Loans from family are now necessary to help young people get on the housing ladder, but millions of pensioners could end up poorer as a result
The generosity of the 'Bank of Mum and Dad' could leave millions of pensioners facing poverty when they retire, new research suggests.
Britain’s over-55s, who are gifting money using savings and even pensions to help their family onto the housing ladder, face an uncertain retirement, according to Legal & General.
It says the average Bank of Mum and Dad contribution has risen by more than £6,000, to £24,100 in the past year – making it the equivalent of a top 10 UK mortgage lender.
While more than half used money from their cash savings, others are using pension freedom rules introduced in 2015 to pass on their wealth.
The research found that one in 10 of the over-55s is cashing in a lump sum from their pension savings to help their children or grandchildren buy a home. Meanwhile, 13% are using their pension drawdown or annuity income.
Biggest mortgage lenders in 2018
1. Lloyds Banking Group £42.5 billion
2. Nationwide £35.7 billion
3. Royal Bank of Scotland £30.5 billion
4. Santander UK £28.3 billion
5. Barclays £23.1 billion
6. HSBC Bank £21.5 billion
7. Coventry Building Society £9.2 billion
8. Yorkshire Building Society £8.7 billion
9. Virgin Money £6.8 billion
10. Clydesdale Bank £5 billion
Source: UK Finance 2019
The research, which questioned over 1,600 people aged over 55, revealed that “digging ever deeper” into their retirement savings is leading some older people into a more uncertain retirement.
Over a quarter (26%) of Bank of Mum and Dad lenders say they are not confident they have enough money to last retirement after helping their loved ones and 15% have had to accept a lower standard of living. A small number (6%) are even choosing to postpone their retirement.
Equity release – unlocking the value of your home by borrowing against the property – was the third most popular source of support for helping family members get a foot on the property ladder.
Chris Knight, chief executive of Legal & General Retail Retirement, says: “Thousands are still dependant on the Bank of Mum and Dad to take their first or next step on Britain’s housing ladder. The generosity of parents and grandparents is inspiring, but many are making big financial decisions without adequate planning or professional advice.
“Retirement is much longer, and much more varied, than it used to be. Gone are the days of ‘once and done’ retirement decisions. Informed choices in the run-up to, and at the start of, the retirement journey can make a huge difference when it comes to being able to fund the retirement people really want.”
The dangers of pension pot withdrawal
Pension freedoms were introduced in 2015 and allow anyone over the age of 55 to take some, or all of their pension, as a lump sum through drawdown, with the first 25% paid tax free.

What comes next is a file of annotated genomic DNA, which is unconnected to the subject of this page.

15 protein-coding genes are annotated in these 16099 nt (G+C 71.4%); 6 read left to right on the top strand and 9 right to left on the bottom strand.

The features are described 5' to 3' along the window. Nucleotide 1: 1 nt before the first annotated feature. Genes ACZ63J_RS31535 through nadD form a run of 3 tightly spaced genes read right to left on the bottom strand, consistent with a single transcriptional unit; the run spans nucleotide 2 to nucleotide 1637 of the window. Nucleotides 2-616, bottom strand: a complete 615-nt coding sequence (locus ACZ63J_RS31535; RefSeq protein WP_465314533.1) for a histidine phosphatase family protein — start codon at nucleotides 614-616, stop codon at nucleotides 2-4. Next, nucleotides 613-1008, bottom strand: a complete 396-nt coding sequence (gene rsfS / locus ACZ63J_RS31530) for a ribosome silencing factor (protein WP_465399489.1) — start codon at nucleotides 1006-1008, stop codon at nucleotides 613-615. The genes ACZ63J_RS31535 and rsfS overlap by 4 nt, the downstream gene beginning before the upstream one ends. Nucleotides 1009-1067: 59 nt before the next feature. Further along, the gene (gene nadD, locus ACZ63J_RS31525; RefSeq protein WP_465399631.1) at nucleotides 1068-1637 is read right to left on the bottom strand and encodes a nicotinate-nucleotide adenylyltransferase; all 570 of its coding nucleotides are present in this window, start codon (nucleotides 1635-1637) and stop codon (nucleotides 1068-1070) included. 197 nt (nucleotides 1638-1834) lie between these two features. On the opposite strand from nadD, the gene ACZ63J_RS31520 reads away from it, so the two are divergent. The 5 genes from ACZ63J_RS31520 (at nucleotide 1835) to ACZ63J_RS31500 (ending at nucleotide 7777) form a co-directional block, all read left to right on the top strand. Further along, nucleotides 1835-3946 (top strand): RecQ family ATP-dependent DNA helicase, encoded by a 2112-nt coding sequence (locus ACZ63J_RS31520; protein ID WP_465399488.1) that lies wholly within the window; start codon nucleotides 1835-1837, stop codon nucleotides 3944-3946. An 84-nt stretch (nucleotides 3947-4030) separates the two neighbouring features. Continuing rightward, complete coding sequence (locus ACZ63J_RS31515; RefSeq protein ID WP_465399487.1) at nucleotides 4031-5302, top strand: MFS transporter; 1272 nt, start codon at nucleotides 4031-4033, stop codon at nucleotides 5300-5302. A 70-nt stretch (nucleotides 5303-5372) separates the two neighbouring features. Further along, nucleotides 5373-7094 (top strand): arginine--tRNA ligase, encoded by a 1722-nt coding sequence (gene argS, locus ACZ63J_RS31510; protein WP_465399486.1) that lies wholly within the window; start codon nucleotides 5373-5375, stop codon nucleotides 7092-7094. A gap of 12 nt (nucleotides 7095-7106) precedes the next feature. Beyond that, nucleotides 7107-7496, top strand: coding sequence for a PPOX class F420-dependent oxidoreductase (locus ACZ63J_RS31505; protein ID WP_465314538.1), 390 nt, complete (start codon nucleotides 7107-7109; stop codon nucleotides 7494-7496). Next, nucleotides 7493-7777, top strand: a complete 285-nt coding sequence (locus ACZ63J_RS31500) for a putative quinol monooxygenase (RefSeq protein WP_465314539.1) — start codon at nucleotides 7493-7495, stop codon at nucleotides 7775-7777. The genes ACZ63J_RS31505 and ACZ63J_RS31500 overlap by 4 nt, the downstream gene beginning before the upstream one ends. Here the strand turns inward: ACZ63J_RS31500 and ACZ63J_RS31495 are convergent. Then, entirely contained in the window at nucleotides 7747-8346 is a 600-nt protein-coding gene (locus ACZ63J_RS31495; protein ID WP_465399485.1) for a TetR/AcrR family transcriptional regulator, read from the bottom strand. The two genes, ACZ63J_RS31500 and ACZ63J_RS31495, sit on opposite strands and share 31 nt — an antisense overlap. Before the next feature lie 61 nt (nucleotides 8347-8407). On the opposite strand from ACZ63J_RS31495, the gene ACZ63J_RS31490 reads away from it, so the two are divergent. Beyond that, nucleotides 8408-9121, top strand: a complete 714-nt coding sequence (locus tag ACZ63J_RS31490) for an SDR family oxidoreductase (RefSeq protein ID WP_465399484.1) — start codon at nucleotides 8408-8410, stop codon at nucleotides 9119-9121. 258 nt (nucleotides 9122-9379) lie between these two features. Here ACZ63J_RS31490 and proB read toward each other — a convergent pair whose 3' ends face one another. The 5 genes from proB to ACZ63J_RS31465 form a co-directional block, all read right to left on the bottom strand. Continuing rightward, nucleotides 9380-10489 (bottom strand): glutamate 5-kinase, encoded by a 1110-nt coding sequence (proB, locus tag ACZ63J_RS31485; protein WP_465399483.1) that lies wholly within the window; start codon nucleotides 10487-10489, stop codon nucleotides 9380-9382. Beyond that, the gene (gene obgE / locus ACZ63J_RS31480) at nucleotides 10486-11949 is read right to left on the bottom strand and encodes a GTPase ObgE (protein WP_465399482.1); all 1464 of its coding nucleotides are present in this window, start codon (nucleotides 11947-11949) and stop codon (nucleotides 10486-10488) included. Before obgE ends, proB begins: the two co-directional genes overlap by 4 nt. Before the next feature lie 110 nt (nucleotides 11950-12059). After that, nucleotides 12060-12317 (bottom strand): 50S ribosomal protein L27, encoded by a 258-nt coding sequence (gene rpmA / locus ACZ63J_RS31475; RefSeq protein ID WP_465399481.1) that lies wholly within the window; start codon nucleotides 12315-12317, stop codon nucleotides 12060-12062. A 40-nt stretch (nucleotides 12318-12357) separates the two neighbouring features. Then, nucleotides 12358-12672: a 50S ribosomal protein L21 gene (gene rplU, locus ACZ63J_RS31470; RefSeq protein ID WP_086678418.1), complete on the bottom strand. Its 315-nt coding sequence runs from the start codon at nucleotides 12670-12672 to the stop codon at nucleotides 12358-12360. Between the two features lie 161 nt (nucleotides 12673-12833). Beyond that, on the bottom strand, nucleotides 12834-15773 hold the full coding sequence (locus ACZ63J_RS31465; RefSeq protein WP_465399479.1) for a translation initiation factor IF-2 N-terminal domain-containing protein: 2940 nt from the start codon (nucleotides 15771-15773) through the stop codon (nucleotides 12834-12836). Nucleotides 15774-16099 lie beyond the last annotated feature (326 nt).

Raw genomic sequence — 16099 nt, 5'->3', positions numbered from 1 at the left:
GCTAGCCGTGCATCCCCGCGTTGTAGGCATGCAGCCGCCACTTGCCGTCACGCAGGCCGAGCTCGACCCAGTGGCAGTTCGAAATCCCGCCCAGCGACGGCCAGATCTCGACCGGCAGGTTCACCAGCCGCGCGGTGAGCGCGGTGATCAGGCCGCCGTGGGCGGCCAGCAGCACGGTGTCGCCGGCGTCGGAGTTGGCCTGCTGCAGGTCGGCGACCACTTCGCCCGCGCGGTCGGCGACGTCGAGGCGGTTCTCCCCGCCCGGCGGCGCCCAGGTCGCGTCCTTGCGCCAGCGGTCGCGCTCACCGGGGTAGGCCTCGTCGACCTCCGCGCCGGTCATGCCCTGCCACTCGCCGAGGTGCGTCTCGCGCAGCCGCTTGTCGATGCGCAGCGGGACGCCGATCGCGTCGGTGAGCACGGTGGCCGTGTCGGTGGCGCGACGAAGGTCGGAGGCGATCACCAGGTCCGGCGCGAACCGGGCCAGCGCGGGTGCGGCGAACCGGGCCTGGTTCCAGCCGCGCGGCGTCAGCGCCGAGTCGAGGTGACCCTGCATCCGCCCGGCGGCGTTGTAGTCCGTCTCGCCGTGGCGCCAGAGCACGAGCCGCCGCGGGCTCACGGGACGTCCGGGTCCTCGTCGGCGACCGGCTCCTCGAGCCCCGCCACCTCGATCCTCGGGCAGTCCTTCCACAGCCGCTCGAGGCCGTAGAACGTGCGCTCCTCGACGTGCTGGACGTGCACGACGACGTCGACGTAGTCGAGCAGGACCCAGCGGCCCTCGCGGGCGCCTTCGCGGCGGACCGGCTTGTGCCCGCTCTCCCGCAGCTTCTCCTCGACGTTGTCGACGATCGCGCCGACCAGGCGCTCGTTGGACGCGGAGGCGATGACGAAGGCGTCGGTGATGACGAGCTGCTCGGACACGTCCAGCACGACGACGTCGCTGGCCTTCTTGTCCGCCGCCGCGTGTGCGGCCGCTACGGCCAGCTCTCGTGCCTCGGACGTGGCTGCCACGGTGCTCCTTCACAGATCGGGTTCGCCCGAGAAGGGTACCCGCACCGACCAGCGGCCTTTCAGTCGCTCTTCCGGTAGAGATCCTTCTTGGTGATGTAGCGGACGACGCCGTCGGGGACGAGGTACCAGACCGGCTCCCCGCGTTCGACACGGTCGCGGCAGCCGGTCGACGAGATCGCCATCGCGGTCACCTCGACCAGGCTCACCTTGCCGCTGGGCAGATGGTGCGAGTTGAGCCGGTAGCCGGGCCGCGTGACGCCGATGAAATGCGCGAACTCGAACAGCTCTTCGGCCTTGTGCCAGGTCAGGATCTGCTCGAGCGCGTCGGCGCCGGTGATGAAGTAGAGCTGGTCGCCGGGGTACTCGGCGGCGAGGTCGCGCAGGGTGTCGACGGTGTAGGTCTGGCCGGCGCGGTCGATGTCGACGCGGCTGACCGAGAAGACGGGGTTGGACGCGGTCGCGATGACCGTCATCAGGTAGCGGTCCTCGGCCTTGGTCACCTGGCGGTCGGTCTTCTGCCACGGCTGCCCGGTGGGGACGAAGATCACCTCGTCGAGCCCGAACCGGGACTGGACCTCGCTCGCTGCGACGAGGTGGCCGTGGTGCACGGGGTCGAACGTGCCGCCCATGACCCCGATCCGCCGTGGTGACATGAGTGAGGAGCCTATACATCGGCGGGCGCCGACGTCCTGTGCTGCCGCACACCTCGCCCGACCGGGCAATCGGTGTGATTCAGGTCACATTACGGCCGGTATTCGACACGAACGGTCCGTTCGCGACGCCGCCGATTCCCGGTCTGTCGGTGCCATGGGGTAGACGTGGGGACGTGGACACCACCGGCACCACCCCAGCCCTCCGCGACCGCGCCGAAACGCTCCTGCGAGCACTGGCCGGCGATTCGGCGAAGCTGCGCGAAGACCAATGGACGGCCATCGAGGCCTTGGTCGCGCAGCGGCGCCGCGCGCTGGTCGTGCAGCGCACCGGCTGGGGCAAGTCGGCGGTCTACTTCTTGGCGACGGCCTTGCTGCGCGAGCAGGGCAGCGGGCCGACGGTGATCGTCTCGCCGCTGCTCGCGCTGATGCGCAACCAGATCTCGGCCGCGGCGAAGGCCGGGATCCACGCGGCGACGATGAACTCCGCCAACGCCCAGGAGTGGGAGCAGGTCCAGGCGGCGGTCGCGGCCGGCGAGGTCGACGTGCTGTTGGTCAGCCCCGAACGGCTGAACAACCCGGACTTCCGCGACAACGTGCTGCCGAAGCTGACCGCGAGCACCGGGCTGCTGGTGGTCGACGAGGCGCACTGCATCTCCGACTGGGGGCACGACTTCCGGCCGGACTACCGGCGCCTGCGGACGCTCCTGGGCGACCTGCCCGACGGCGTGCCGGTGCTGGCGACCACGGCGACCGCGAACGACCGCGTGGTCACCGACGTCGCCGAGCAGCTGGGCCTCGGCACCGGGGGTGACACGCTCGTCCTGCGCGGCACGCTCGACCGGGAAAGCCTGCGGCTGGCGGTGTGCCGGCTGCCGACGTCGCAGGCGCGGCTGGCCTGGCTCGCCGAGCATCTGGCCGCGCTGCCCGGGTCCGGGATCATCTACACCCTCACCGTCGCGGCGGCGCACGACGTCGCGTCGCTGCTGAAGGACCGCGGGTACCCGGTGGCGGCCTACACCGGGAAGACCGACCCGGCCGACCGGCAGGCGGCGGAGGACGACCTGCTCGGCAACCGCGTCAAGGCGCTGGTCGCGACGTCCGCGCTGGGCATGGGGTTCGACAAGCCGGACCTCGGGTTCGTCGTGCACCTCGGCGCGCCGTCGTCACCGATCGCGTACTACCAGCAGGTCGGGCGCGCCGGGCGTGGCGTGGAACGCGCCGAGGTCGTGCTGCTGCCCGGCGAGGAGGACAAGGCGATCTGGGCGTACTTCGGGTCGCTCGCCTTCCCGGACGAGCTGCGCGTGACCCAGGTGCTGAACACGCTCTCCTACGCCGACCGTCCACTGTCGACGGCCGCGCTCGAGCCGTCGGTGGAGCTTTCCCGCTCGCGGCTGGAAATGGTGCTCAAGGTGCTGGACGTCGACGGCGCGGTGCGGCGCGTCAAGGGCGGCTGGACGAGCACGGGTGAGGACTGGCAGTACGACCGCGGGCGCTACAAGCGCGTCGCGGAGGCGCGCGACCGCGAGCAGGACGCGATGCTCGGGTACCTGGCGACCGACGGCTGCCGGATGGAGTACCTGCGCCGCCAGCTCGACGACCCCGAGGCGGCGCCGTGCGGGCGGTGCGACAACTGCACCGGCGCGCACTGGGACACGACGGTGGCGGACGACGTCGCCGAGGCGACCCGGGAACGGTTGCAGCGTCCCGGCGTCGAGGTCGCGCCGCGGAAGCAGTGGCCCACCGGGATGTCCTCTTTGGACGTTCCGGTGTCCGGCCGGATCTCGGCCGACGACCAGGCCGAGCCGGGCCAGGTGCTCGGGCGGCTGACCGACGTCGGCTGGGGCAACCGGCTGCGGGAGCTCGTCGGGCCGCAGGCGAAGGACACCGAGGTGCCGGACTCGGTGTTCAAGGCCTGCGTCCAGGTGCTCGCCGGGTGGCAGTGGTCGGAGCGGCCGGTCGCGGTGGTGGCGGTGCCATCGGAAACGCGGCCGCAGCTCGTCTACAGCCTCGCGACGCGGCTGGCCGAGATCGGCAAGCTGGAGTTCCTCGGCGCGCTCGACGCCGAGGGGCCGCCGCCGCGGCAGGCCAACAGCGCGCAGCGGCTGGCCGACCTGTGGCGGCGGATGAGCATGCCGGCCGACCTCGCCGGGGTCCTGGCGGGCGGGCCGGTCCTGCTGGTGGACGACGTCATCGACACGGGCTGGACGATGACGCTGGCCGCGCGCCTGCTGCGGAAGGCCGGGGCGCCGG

The latest figures from HM Revenue and Customs show that the average pension withdrawal in the UK is £7,254.
With the average pension pot of those entering drawdown being between £80,000 and £123,00, that puts the average withdrawal rate at between 6% and 9% per year.
This figure is way above the recommended 4% figure deemed sustainable over the long term.
According to research from Addidi Wealth Management based on data going back to 1900, there is a 25% likelihood that a withdrawal rate of 4% will completely deplete a pot in 30 years.
How to better manage your pension pot
According to 7 Investment Management (7IM), there are four strategies that retirees can use to better manage their cash flow:
Consider whether you need to withdraw anything at all from your pension pot. Just because it becomes available, it should not necessarily be used. Pensions are a tax-efficient way to pass assets on to the next generation, so consider other forms of savings or income first.
Don’t overlook annuities, largely forgotten about since pension freedoms was introduced. According to 7IM: “Annuities can still play a crucial part in managing your retirement income, as they promise a regular income for the rest of your life.”
You may want to consider allocating just a section of their pension to an annuity, to cover ‘essential’ expenditure.
Stay invested. A common mistake is to go into cash too quickly in order to reduce market risk. That, however, introduces a new risk: inflation.
Interest rates are not expected to rise above inflation anytime soon, meaning that withdrawing your pension and placing it in a savings account means that it will be eroded in real terms over time.
7IM recommends keeping an eye on your portfolio performance and adjusting your withdrawals accordingly. “If in the first year the value of your portfolio goes up 7%, then it might be sensible to withdraw only 4%.
If in the second year, you return 8%, then you might want to withdraw 5% or even stick with just withdrawing just 4%.” The point is to remain flexible and try to keep withdrawals below annual returns.